MADRID – On the third day of Ryanair’s cabin crew strike, 42 flights to or from Spain had already been cancelled until 1.00 pm. In addition, 58 flights from Spain were delayed.
Together with the trade union Sticpla, the cabin crew was called on to go on strike on the days 24, 25, 26, and 30 June and on 1 and 2 July. Those strikes are taking place at the Irish low-cost fighter’s ten bases in Spain;
- Santiago de Compostela
- Palma de Mallorca
Saturday was the second day that the Ryanair cabin crew went on strike. 115 flights were delayed and 12 flights at 5 airports were cancelled altogether. This is evident from data provided by the USO union.
On Saturday, passengers at Las Palmas airport in Gran Canaria were the most affected. Moreover, 27 flights delayed and 4 cancelled. At Madrid, 22 flights were delayed and at Barcelona, there were 16 delayed flights and 2 flights cancelled altogether.
On Sunday, Malaga airport was hardest hit with a dozen cancelled departing and eight arriving flights. Furthermore, there were also six delayed flights. Barcelona El Prat Airport follows suit, with six departures cancelled and six arrivals cancelled, as well as eight delays. Similarly, Palma de Mallorca airport has already experienced delays in 13 flights. Meanwhile one departure and one arrival have also been cancelled.
Ryanair carries the most passengers in the Spanish market. The biggest fear of the Irish airline’s customers who have bought tickets to and from Spain, France, Belgium, Portugal, and Italy is that their flight will be delayed or, in the worst case, totally cancelled. The government estimated in advance that this labour dispute could affect 2,649 operations. That could involve around 440,000 passengers in Spain during the six days of strike.
Where is the strike?
A total of 2,700 Ryanair crew members are being called on to strike where the strike has been announced;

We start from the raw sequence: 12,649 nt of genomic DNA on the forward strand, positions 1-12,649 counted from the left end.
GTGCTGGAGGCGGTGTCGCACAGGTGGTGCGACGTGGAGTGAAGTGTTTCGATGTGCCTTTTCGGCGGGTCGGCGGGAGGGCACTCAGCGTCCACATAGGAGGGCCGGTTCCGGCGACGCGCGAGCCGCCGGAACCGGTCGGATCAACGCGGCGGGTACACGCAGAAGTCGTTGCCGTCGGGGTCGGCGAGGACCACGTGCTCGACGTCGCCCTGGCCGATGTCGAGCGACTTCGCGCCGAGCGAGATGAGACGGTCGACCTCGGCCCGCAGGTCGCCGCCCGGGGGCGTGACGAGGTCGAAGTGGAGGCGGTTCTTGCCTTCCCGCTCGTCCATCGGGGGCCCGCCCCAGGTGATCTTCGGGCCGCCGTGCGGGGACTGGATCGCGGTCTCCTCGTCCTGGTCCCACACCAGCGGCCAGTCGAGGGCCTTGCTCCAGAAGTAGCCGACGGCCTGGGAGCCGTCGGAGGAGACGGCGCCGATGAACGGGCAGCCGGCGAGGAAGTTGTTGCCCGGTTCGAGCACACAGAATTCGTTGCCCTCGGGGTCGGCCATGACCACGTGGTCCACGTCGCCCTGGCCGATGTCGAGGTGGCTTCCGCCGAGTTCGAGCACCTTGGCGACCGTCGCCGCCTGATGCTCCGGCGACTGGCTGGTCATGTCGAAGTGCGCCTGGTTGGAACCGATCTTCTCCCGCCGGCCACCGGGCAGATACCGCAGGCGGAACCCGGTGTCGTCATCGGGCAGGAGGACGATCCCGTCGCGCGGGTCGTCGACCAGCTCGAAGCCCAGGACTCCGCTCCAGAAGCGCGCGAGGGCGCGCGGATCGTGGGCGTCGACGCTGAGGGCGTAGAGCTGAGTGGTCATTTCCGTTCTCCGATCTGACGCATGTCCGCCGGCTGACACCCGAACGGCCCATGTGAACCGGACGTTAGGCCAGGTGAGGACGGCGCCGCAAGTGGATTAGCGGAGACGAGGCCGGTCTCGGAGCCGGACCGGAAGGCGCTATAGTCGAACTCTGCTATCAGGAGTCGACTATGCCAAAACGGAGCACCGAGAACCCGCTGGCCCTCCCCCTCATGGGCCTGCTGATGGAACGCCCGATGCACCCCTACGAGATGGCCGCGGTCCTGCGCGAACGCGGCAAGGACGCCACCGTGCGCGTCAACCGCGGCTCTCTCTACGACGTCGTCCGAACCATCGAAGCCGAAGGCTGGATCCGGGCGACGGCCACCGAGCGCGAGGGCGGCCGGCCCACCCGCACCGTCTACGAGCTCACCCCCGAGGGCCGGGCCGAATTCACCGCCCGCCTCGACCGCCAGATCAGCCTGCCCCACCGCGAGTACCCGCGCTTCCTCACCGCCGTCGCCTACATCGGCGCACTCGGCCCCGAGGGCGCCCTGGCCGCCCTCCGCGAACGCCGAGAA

The Belgian unions ACV PULS and CNE, and the Portuguese SNPVAC, have joined the Spanish unions USO and SITCPLA and have called for a strike on June 24, 25, and 26. In France, the union SNPNC called a strike on June 25 and 26, while UILTRASPORTI and FILT-CGIL of Italy did so on June 25.
Why are Ryanair employees on strike?
The unions denounce Ryanair’s failure to comply with the labour laws in force in each country. They have been ignoring court decisions, and seeking unions without representation to maintain “precarious working conditions”. Furthermore, they have been using coercion and fear in the management of its staff.
At the same time, the USO union has declared a nine-day strike for EasyJet cabin crew in Spain for the first, third, and last weekend of July in protest at the blockade in the negotiations over working conditions. According to the union, these must be equal to those of their colleagues from other European countries such as France or Germany. Here the base salary (excluding flying hours) is about €850 higher than that in Spain (around €950).
Specifically, as announced by the unions on Tuesday, the work stoppages at EasyJet at the above-mentioned airports will take place on July 1, 2, 3, 15, 16, 17, 29, 30, and 31, with a duration of 24 hours.
What is the minimum service provision during the strike?
The Ministry of Transport, Mobility, and Urban Agenda (Mitma) have set the minimum services. In the case of domestic flights to or from the Balearic Islands and the Canary Islands, a minimum of between 73% and 82% of the flights must be operated, depending on the airport.
Routes to destinations on the Spanish mainland and to foreign cities that are alternatively accessible with a travel time equal to or longer than five hours require a minimum of 53% to 58% of operations.
For flights between mainland Spanish cities, whose alternative public transport means a journey with a journey time of fewer than five hours, the minimum services will be 36%. “These essential services are intended to reconcile the general interest of citizens, and in particular their mobility needs, with the right to strike of this group of workers,” said de Mitma.
How to claim in case of flight cancellation?
Consumer organisation OCU explains that consumers are entitled to compensation if the flight is cancelled due to a strike by the cabin crew or pilots. “Depending on the destination, distance, and duration of the delay, the compensation can be up to €600”.
If the airline offers an alternative flight that leads to the destination with less than two hours delay, the consumer can choose whether he wants to reach his destination under the conditions offered or whether he prefers a refund of the ticket amount – within a maximum of 7 days. The consumer is also entitled to compensation for additional costs incurred for food, accommodation, and transfers.
Finally, the airline “is not obliged to pay any financial compensation where it is proven that the flight cancellation was due to extraordinary circumstances which could not have been avoided even if all reasonable measures had been taken,” the statement said. from OCU. This concerns, for example, a strike at an airport or by air traffic control. That is beyond the airline’s sphere of influence.